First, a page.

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Trump Speaks At March For Life, An Anti-Abortion Rights Demonstration


President Trump spoke today in person at the March for Life rally in Washington, D.C., an annual gathering of abortion rights opponents. Trump is the first sitting president to do so.


PRESIDENT DONALD TRUMP: Unborn children have never had a stronger defender in the White House.

CHANG: NPR's Sarah McCammon was at the march and joins us now.

Hey, Sarah.


CHANG: So what was President Trump's message today?

MCCAMMON: Well, he was there to rally his base. I mean, he went after Democrats, painted them as extreme on the abortion issue. And he reminded opponents of abortion rights who were gathered there of what he's done for them, that he's cut family planning funds to groups that provide abortions and named conservative judges to the federal courts. And without explicitly talking about the impeachment trial or the 2020 election, he portrayed the current political battles that are underway in Washington and around the country as really a fight between good and evil.


TRUMP: They're coming after me because I am fighting for you. And we are fighting for those who have no voice. And we will win because we know how to win.

MCCAMMON: And later, at least one prominent activist on the stage today explicitly praised Trump's record on abortion and told the crowd that what they do in November will have important consequences.

CHANG: So give us a sense of what people in the crowd made of the first time a president has ever shown up at this rally.

MCCAMMON: I mean, this is a largely friendly crowd for him...

CHANG: Sure.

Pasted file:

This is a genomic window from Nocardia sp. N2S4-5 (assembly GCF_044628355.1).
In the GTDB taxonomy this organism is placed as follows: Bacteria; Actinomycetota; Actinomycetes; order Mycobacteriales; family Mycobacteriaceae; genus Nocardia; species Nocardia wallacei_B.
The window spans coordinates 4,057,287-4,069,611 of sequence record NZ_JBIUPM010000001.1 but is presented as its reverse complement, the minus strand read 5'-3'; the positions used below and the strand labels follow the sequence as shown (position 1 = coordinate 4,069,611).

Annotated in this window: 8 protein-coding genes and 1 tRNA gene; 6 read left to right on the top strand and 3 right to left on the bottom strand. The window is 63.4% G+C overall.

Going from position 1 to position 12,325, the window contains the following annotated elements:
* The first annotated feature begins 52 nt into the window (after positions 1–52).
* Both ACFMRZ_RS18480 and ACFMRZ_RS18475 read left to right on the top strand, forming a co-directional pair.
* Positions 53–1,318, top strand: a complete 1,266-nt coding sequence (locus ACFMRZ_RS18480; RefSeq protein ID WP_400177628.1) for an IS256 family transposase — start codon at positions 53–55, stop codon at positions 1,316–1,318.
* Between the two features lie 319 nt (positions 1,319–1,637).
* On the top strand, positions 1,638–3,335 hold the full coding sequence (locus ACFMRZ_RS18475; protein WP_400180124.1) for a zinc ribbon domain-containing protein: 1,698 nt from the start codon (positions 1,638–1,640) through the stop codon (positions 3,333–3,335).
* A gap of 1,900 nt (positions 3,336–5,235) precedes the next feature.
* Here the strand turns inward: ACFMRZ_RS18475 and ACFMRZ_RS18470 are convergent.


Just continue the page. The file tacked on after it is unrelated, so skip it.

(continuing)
MCCAMMON: ...At a time when he can use a friendly crowd. There were big cheers for the president, also for Vice President Mike Pence, who sent a video message with his wife Karen that was shot right in front of the Vatican, where he's met with the pope. And pretty much everyone I spoke to at the March for Life said they were really pleased with President Trump's record even if they may not always like everything he does.


ERMIDA AROCHO: He's a little rough around the edges, but he stands for the things that I believe in. And that's why I voted for him.

CHUCK CALDWELL: As a person, he has some faults. As a president, he's doing a great job.

JUNE MATSON: Whether he was pro-life before or not, it doesn't really matter because he has continued to prove that he will vote pro-life.

MCCAMMON: That was Ermida Arocho of Chicago, Chuck Caldwell (ph) from Ohio, June Matson from Colorado. And that's really in line with what I've heard from so many social conservatives, really back to the 2016 campaign.

CHANG: OK. So as you say, the president sort of ticked off all the things that his administration has done to support anti-abortion rights activists. Today there was another move along those lines regarding California. Explain what happened there.

MCCAMMON: Right. It seemed timed to the March for Life. The Department of Health and Human Services told the state of California today that a law requiring insurance companies to include abortion coverage in all health care plans violates federal law, gave the state 30 days to rescind it. In response, California's attorney general said on Twitter that the president is, quote, "sowing division for cheap political gain" and vowed to fight that.

CHANG: OK, so it's clear that abortion is a key political issue for many of Trump's base voters, and the president sees abortion rights opponents as an important part of his base. What else do they want to see President Trump do if he does win a second term?

MCCAMMON: Well, the activists I've talked to say they really want more of the same - more of these policies, more judges. The next president, everyone on both sides is well aware, may get to choose another Supreme Court justice, so both sides are watching that. And reproductive rights activists tell me they're also feeling motivated. They point to a lot of activism and a lot of success in the 2018 midterms and also a handful of elections in 2019 around the issue of abortion rights. So that'll certainly play out again this year.

CHANG: That's NPR's Sarah McCammon.

Thank you, Sarah.

MCCAMMON: Thank you. Transcript provided by NPR, Copyright NPR.

Sarah McCammon
Sarah McCammon is a National Correspondent covering the Mid-Atlantic and Southeast for NPR. Her work focuses on political, social and cultural divides in America, including abortion and reproductive rights, and the intersections of politics and religion. She's also a frequent guest host for NPR news magazines, podcasts and special coverage.